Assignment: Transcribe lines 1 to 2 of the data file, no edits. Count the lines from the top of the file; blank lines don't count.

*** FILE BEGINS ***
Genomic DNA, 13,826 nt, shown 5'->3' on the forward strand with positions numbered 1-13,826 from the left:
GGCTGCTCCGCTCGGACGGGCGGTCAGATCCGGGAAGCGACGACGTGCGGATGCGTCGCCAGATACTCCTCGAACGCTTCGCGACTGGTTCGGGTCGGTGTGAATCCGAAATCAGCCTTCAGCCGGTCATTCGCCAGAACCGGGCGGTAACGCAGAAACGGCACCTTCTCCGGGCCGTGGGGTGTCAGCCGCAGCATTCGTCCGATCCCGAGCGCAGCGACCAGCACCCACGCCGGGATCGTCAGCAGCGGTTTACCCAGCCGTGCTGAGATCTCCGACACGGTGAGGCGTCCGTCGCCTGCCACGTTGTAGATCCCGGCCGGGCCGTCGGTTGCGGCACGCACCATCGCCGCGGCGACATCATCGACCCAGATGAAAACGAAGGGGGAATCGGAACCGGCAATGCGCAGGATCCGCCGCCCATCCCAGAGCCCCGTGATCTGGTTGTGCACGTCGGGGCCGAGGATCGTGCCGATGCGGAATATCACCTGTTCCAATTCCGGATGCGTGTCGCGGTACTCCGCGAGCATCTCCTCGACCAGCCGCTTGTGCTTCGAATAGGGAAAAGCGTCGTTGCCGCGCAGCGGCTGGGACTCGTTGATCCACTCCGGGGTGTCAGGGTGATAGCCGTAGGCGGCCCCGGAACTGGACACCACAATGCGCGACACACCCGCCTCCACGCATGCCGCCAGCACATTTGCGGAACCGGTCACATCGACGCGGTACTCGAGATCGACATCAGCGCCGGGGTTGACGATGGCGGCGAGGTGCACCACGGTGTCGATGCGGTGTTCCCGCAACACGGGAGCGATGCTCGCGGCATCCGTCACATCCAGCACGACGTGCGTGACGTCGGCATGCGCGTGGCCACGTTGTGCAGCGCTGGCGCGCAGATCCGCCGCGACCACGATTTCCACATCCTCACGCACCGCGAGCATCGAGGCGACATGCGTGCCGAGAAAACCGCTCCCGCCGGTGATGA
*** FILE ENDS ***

Genomic DNA, 13,826 nt, shown 5'->3' on the forward strand with positions numbered 1-13,826 from the left:
GGCTGCTCCGCTCGGACGGGCGGTCAGATCCGGGAAGCGACGACGTGCGGATGCGTCGCCAGATACTCCTCGAACGCTTCGCGACTGGTTCGGGTCGGTGTGAATCCGAAATCAGCCTTCAGCCGGTCATTCGCCAGAACCGGGCGGTAACGCAGAAACGGCACCTTCTCCGGGCCGTGGGGTGTCAGCCGCAGCATTCGTCCGATCCCGAGCGCAGCGACCAGCACCCACGCCGGGATCGTCAGCAGCGGTTTACCCAGCCGTGCTGAGATCTCCGACACGGTGAGGCGTCCGTCGCCTGCCACGTTGTAGATCCCGGCCGGGCCGTCGGTTGCGGCACGCACCATCGCCGCGGCGACATCATCGACCCAGATGAAAACGAAGGGGGAATCGGAACCGGCAATGCGCAGGATCCGCCGCCCATCCCAGAGCCCCGTGATCTGGTTGTGCACGTCGGGGCCGAGGATCGTGCCGATGCGGAATATCACCTGTTCCAATTCCGGATGCGTGTCGCGGTACTCCGCGAGCATCTCCTCGACCAGCCGCTTGTGCTTCGAATAGGGAAAAGCGTCGTTGCCGCGCAGCGGCTGGGACTCGTTGATCCACTCCGGGGTGTCAGGGTGATAGCCGTAGGCGGCCCCGGAACTGGACACCACAATGCGCGACACACCCGCCTCCACGCATGCCGCCAGCACATTTGCGGAACCGGTCACATCGACGCGGTACTCGAGATCGACATCAGCGCCGGGGTTGACGATGGCGGCGAGGTGCACCACGGTGTCGATGCGGTGTTCCCGCAACACGGGAGCGATGCTCGCGGCATCCGTCACATCCAGCACGACGTGCGTGACGTCGGCATGCGCGTGGCCACGTTGTGCAGCGCTGGCGCGCAGATCCGCCGCGACCACGATTTCCACATCCTCACGCACCGCGAGCATCGAGGCGACATGCGTGCCGAGAAAACCGCTCCCGCCGGTGATGA